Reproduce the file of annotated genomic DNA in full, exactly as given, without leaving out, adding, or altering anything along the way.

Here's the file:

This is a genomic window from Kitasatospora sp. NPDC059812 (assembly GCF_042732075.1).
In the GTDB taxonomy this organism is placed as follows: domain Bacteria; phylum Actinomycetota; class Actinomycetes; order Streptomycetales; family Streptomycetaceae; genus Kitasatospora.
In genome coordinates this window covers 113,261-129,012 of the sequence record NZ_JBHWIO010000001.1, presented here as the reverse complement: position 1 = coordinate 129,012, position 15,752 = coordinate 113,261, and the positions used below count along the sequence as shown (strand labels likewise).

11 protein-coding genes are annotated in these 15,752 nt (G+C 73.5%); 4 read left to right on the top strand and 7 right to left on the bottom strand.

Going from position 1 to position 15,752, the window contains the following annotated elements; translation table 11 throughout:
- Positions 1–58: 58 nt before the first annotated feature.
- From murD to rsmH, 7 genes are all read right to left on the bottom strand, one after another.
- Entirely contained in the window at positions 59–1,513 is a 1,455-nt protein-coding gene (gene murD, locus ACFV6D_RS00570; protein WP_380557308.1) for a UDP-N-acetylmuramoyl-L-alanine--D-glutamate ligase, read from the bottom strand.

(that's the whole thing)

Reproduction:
This is a genomic window from Kitasatospora sp. NPDC059812 (assembly GCF_042732075.1).
In the GTDB taxonomy this organism is placed as follows: domain Bacteria; phylum Actinomycetota; class Actinomycetes; order Streptomycetales; family Streptomycetaceae; genus Kitasatospora.
In genome coordinates this window covers 113,261-129,012 of the sequence record NZ_JBHWIO010000001.1, presented here as the reverse complement: position 1 = coordinate 129,012, position 15,752 = coordinate 113,261, and the positions used below count along the sequence as shown (strand labels likewise).

11 protein-coding genes are annotated in these 15,752 nt (G+C 73.5%); 4 read left to right on the top strand and 7 right to left on the bottom strand.

Going from position 1 to position 15,752, the window contains the following annotated elements; translation table 11 throughout:
- Positions 1–58: 58 nt before the first annotated feature.
- From murD to rsmH, 7 genes are all read right to left on the bottom strand, one after another.
- Entirely contained in the window at positions 59–1,513 is a 1,455-nt protein-coding gene (gene murD, locus ACFV6D_RS00570; protein WP_380557308.1) for a UDP-N-acetylmuramoyl-L-alanine--D-glutamate ligase, read from the bottom strand.